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As you likely know, cinnabar moths and a flea beetle were introduced to our region about 40 years ago in order to limit tansy ragwort which, at that time, was a widespread invasive weed. Even though the project succeeded, populations of both the weed and its natural enemies have waxed and waned which, in the overall scheme of things, is to be expected. It goes like this: When tansy does particularly well due to beneficial weather, the plants supply more food for moths and beetles, which also do well. Then as the insects gain the upper hand, the number of weeds decline.
Here in the Portland area, the tansy is in full bloom and starting to set seed. If the plants are doing similarly where you are, physically removing as many plants as possible will decrease the amount of seed for next year’s crop.
A 2011 news release from the Oregon Department of Agriculture is still pertinent today and lists a contact person. http://www.oregon.gov/ODA/pages/news/110810tansy.aspx Notice the final two paragraphs, namely this: “Pulling or mowing are always available options, but the latter only leads to the weed growing back stronger and heartier next year. Herbicides can be used to control tansy ragwort but need to be applied in early spring before the stalks are formed or late fall after some re-growth of seedlings and rosettes.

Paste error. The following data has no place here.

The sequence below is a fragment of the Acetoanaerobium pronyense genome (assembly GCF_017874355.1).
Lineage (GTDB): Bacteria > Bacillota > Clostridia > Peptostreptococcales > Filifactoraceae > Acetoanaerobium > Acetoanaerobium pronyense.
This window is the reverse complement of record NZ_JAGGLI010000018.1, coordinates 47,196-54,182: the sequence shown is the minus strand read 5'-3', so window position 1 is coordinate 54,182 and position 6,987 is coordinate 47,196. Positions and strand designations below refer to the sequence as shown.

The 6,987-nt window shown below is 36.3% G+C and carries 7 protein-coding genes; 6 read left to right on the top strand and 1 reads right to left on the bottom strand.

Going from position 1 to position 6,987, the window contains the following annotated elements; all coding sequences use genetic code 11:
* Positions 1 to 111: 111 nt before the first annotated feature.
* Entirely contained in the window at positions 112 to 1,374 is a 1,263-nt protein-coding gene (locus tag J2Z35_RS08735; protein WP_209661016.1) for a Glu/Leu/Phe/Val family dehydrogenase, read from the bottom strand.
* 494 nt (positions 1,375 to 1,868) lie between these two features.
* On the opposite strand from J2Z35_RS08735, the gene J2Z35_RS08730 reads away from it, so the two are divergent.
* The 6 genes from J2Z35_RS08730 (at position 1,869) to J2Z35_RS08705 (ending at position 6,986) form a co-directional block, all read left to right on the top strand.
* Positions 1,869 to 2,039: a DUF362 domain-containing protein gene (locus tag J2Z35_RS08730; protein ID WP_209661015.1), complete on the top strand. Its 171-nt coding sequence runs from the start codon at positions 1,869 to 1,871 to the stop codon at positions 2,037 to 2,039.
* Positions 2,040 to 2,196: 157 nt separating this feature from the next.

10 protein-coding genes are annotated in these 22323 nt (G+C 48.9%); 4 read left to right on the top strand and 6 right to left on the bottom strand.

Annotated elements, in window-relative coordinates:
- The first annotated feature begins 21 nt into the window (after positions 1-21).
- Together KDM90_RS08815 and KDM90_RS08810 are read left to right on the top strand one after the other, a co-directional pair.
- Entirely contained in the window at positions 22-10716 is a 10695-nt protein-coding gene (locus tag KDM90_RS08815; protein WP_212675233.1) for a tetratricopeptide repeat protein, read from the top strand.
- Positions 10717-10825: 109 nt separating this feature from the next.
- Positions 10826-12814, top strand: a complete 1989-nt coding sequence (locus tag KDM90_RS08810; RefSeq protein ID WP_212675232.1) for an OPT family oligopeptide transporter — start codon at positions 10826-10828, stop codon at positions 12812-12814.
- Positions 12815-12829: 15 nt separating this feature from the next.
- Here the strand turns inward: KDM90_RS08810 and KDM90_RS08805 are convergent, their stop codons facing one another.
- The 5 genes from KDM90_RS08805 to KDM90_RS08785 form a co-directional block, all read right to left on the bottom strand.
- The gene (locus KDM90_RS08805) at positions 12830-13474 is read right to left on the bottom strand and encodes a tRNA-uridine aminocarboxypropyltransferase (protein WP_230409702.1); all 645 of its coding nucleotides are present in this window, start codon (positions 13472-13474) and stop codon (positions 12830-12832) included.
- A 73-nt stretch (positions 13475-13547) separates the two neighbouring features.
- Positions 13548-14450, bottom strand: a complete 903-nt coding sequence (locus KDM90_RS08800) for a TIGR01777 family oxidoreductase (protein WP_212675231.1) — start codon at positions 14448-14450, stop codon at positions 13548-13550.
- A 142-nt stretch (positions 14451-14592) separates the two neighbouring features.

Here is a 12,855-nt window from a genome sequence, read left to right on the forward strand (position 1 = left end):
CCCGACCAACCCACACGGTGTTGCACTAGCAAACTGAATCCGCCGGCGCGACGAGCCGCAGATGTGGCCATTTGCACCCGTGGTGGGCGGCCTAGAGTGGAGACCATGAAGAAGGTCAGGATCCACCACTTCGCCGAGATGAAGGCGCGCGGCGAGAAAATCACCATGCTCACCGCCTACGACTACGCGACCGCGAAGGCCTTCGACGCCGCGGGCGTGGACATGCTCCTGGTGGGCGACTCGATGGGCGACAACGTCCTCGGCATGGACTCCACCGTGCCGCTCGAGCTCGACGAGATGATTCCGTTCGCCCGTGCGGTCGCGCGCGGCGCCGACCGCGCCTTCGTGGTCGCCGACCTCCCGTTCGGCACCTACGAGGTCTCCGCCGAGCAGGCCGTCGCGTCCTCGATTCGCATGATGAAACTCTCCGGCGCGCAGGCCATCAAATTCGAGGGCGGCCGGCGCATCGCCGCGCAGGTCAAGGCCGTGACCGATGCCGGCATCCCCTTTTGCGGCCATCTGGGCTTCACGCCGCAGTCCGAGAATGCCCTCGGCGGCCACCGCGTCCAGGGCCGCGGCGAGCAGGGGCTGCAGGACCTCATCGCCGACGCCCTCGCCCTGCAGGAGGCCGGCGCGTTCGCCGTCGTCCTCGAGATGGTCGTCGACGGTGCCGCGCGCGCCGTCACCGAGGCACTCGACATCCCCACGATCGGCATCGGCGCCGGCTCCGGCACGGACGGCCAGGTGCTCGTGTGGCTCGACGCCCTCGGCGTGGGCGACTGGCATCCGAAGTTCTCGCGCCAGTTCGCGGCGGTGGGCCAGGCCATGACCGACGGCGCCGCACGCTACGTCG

“Until then, the best advice is to practice patience and wait for the good bugs to beat the bad weeds.”
Thanks you for the information. Hope the ideas presentated about the current methods of control work. In our area, it seems like the weed in the last few years, has won the battle.
Yes I've also seen quite a bit of tansy ragwort this year here in Washington County. Even so, the infestation seems far less than during the previous resurgence during 2011. Recall that it's an up and down action in the populations of both the weeds and their insect pests.
After reading your orginal post, I went out yesterday and took a look at some tansy plants and saw a few very small cinnabar moths on a few plants. So it does look like they are still around. Guess I better leave a few plants for them to eat.